Appomattox Court House, Virginia

In early 1865, the Union Army began marching through the state of Virginia, pushing back the Confederate forces. In hopes of uniting with more Confederate troops in North Carolina, General Robert E. Lee and the Confederate Army abandoned the capital of Richmond and retreated. However, the Union Army soon cut off their retreat and they were forced to stop at Appomattox, Virginia. General Grant and the Union Army had the Confederates surrounded. The Confederates were low on supplies, many soldiers were deserting, and they were greatly outnumbered. Upon looking at the conditions and the odds, General Lee felt he had no choice but to surrender.

The Surrender of Gen. Lee to Gen. Grant

Wilburn McClean and his family sitting on the front steps of their home located in Appomattox Court House, Virginia.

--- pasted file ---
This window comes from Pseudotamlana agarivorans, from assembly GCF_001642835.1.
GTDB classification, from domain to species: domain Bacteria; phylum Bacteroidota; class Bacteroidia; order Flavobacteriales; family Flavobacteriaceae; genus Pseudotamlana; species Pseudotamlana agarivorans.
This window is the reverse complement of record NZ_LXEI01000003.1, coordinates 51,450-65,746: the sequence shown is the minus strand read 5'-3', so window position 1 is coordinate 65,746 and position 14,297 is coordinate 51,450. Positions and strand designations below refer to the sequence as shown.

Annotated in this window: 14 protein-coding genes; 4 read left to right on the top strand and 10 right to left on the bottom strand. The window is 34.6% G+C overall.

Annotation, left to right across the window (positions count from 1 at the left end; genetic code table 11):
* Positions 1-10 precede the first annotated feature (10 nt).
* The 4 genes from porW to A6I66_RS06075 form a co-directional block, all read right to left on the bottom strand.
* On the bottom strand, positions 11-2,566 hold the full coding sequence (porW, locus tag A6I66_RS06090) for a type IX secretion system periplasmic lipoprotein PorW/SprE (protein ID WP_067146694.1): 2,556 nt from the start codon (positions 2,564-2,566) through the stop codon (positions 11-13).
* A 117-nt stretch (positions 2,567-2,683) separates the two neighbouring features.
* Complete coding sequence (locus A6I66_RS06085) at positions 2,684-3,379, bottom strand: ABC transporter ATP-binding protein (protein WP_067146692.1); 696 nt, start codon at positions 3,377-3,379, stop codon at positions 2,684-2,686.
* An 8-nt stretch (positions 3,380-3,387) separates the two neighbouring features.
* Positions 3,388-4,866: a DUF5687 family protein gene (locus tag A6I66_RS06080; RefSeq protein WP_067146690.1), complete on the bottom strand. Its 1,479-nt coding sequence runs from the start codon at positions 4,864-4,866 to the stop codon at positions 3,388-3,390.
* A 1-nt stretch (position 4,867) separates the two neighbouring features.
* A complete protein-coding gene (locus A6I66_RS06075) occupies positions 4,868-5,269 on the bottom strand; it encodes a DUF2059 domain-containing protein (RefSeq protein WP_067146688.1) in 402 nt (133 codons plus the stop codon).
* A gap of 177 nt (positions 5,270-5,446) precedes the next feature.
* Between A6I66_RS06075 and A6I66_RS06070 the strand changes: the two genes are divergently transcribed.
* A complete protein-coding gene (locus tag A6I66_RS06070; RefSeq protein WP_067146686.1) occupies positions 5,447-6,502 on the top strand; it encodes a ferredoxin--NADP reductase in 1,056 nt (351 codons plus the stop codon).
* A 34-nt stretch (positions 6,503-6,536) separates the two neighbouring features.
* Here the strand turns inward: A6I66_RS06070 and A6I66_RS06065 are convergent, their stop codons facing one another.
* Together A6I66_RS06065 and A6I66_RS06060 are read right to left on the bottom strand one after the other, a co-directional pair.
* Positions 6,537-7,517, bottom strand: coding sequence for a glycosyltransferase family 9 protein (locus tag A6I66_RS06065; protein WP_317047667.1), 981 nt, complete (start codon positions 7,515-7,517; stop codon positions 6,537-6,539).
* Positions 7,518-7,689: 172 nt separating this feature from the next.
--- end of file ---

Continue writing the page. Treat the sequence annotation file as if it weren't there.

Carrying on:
The McClean family home as it looks today.

Civil War Curiosity

In summer 1861, Wilmer McLean and his family lived in Manassas, Virginia. His house was on the outskirts of the battlefield, and was used as Gen. P.G.T. Beauregard’s headquarters.  After the battle, McLean began selling sugar to the Confederate Army, and moved to Appomattox Court House where he believed he would be able to avoid the fighting and the Union occupation, which impeded his work. After the war, McLean would famously observe that “The war began in my front yard and ended in my front parlor.”

  • Union soldiers assembled and waiting for the surrender of Robert E. Lee. The courthouse (of Appomattox Courthouse) is in the back of the photo.

  • Closeup of soldiers and how rifles were stacked when not needed.